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Blair is a 1-year-old black Labrador mix brought to the Woodland West Animal Hospital in Tulsa, Okla., after she was shot while living on the streets.  After he recovered from his wounds, Blair remained at the clinic, a timid and nervous pup whose difficult history made her hard to place with an adopted family, the hospital’s director, Dr. Mike Jones, told ABC News.

Then there was Tanner, a two-year-old Golden Retriever puppy who was born blind and with a seizure disorder so severe he was sent to Woodland Hospital as a last resort after his first owner died and the Oklahoma City-based Sooner Golden Retriever Rescue organization that had assumed his care, was unable to find a family to give him the around-the-clock care he needed.

“His seizure disorder was really, really bad and nothing -- no medications -- seemed to be helping,” Jones said.  “Anytime he [Tanner] seizes he expresses his bowels.  It’s a nightmare anytime you have a 90-lb dog experiencing this nightly; it made living in a home very, very difficult.”

Tanner and Blair lived with their respective conditions until the two were placed together a few months ago in a chance encounter, first reported by local ABC affiliate KTUL.

“One day they were exercising in a play yard together and they got together," Jones said.  “Blair all of a sudden seemed to realize that Tanner was blind and just started to help him around.”

Recognizing the dogs’ immediate connection, hospital staff began to board Tanner and Blair together, and the results spoke for themselves.

Tanner had been seizing almost nightly, Jones said.  ”After two or three weeks, we realized Tanner wasn’t seizing anymore.  He’s not completely seizure free but it’s not constant anymore.”

“We’ve worked with a lot of different service dogs to provide these services for people,” said Jones. “But it’s the first time I’ve seen anything like this, the special relationship these two dogs have.”

The bond is so strong and instinctive that if Tanner has a leash on, Blair will pick it up and guide her friend around, according to Jones.  Likewise, he said, Tanner has had a calming influence on Blair, making the former street dog much less timid and anxious.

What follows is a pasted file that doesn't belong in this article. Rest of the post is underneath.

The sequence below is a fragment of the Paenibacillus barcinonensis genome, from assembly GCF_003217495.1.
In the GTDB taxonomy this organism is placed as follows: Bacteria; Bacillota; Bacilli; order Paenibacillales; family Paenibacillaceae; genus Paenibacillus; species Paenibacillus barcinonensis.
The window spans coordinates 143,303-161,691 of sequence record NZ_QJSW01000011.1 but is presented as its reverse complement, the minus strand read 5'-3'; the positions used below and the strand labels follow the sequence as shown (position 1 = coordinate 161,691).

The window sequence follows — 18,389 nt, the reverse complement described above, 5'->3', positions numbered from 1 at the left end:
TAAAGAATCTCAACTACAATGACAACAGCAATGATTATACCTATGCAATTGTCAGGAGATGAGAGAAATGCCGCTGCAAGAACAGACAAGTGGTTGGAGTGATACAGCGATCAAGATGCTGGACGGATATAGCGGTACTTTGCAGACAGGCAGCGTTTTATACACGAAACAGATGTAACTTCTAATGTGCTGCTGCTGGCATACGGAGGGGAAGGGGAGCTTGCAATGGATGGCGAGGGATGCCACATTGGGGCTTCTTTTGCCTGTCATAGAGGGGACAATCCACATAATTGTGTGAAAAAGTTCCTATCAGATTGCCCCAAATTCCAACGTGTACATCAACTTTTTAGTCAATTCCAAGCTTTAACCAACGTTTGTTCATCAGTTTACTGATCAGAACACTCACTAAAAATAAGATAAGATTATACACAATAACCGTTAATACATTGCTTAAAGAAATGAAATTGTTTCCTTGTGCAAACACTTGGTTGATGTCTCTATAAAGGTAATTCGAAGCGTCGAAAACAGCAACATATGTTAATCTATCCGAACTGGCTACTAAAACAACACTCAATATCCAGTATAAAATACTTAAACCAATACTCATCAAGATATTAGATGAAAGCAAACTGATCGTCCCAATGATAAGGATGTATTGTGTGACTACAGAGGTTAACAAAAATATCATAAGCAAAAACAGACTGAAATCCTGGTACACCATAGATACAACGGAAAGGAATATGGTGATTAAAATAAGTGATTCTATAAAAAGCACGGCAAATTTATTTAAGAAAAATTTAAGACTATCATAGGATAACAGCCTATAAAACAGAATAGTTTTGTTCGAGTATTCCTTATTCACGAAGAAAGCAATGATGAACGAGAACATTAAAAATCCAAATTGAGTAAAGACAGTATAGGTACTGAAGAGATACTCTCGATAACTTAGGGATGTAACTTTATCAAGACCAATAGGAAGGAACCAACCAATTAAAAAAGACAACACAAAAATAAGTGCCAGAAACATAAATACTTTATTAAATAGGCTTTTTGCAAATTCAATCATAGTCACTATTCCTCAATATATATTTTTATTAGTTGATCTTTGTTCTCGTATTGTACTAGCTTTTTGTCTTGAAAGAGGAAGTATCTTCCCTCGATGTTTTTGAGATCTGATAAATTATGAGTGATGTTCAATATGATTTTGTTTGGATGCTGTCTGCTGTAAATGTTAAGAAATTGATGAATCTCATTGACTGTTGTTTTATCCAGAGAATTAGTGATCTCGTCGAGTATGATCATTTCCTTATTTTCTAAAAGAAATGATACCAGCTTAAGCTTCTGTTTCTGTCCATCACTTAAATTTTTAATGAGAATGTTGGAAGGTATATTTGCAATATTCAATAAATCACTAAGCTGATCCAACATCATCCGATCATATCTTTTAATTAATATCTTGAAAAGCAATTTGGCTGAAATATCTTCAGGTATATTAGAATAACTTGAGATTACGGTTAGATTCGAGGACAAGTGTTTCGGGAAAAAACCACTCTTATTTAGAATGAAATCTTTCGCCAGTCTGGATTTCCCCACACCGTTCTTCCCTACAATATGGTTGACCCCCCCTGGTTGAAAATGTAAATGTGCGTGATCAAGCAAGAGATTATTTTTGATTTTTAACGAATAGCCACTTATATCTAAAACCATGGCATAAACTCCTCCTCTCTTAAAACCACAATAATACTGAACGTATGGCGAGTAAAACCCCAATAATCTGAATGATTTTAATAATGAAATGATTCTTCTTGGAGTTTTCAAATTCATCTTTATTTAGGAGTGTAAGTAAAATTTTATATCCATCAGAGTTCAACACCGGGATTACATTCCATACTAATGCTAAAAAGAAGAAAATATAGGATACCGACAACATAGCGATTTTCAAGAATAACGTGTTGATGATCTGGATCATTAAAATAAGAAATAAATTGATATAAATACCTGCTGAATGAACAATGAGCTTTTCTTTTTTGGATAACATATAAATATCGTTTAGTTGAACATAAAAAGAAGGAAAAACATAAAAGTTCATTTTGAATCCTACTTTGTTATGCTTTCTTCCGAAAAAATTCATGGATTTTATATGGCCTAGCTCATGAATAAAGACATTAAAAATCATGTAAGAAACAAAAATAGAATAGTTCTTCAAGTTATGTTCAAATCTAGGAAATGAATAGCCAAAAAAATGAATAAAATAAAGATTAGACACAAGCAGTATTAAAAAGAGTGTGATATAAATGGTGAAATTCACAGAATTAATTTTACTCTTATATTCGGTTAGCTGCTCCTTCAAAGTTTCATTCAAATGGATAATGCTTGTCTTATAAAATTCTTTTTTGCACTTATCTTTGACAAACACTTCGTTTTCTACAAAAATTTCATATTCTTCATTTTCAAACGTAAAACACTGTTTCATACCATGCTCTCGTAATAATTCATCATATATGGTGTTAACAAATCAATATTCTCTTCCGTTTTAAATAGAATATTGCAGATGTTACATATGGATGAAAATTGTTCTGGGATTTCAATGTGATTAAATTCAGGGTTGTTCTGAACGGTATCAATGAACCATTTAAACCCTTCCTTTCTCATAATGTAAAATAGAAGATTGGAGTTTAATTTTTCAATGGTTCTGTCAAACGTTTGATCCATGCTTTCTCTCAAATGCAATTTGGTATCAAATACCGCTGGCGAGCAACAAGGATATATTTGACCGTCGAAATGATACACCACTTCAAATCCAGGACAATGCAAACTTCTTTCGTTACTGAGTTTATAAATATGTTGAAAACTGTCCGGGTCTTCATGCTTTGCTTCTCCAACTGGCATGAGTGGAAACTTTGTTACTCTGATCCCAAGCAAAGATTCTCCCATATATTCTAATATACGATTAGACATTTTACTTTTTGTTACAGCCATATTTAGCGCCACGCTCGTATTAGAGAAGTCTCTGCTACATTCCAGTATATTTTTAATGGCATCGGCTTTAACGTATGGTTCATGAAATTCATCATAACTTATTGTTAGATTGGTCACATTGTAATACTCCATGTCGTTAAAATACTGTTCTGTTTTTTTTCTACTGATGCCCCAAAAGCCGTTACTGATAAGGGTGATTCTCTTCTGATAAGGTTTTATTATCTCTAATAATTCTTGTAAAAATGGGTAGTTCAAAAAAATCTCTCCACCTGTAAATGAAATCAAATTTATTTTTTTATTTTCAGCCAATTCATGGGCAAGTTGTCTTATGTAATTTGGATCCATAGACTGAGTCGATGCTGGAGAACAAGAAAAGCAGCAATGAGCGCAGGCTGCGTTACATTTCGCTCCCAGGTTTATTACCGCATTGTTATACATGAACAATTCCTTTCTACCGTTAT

The next task is to find the two dogs a home together to continue their joint recovery.

“They absolutely have to be adopted together,” Jones said.  “But it’s going to take a special home with someone who understands their special relationship plus understands seizure disorder and is ready to take on the responsibility.”

The adoption search is being handled by the same Sooner Golden Retriever Rescue organization that brought Tanner to the hospital, a lucky decision that brought on the recovery process no one could have predicted.  The hospital has, to this point, taken care of Blair’s recovery through its own foster care account.

“The big thing about this is just finding the right home for Tanner and Blair, which is a very specific mission,” said Jones.  “This is not a typical adoption.  Tanner is only two-years-old.  We’re looking at probably ten years or so care for Tanner.”

Calls to the Sooner Rescue organization placed Friday by ABC News for comment were not returned.

Copyright 2012 ABC News Radio

Thursday
Mar082012

Musher Saves Dog with Mouth-to-Snout

iStockphoto/Thinkstock(RAINY PASS, Alaska) -- When Marshall collapsed on the Iditarod trail, Scott Janssen did what any good friend would do:  He stopped the sled and gave mouth-to-mouth CPR.

Or mouth-to-snout, as the case may be. Marshall is a veteran sled dog, and a personal pet of Janssen and his wife Debbie Janssen.

On Monday night, 22 miles from the next checkpoint at Rainy Pass, Alaska, the dog suddenly fell.

“Marshall was running really tight on the line, no problems at all, and all of a sudden, he collapsed,” said Debbie Janssen.

When Scott Janssen stopped the sled and grabbed Marshall, the dog wasn’t breathing, so he closed the dog’s mouth and began breathing into Marshall’s nose, all the while compressing the animal’s chest.

Scott Janssen had to administer mouth-to-snout twice, because after the first attempt, Marshall woke up but then quickly fell unconscious again.

The second time, Debbie Janssen said, her husband could see in his dog’s eyes that he was coming to.

“He looked at Marshall and said, ‘Come on! Come back to me!’” Debbie Janssen said. “And Marshall did. He came back. He started breathing.”

At 9 years old, Marshall is one of the oldest dogs on Scott’s team. He has competed in about six Iditarod races, and given his age, this was to be his final attempt.

After Marshall was resuscitated successfully, Scott Janssen tucked the pooch into his sled bag and then approached the front of the sled to reassure each dog with a quiet voice or a gentle hug.

“They were all freaking out,” Debbie Janssen said. “They’ve been a team and could tell something was wrong.”

The team then continued on to Rainy Pass, where Marshall showed no signs of stress, according to Iditarod spokesperson Erin McLarnon. Leaving Marshall with the Iditarod vet, Scott and his team of 14 dogs continued on toward the finish line in Nome.

Marshall is being flown back to Anchorage, where the Janssens own a funeral home.

Scott Janssen, who calls himself the “Mushing Mortician,” is competing in his second Iditarod. He trained with experienced musher Paul Gebhardt for four years. And it was Gebhardt who taught him how to perform mouth-to-snout resuscitation.

“It’s his dog,” said Debbie Janssen. "He loves all these dogs. He told me he couldn’t imagine Marshall dying in front of him.”

Copyright 2012 ABC News Radio







ABC News Radio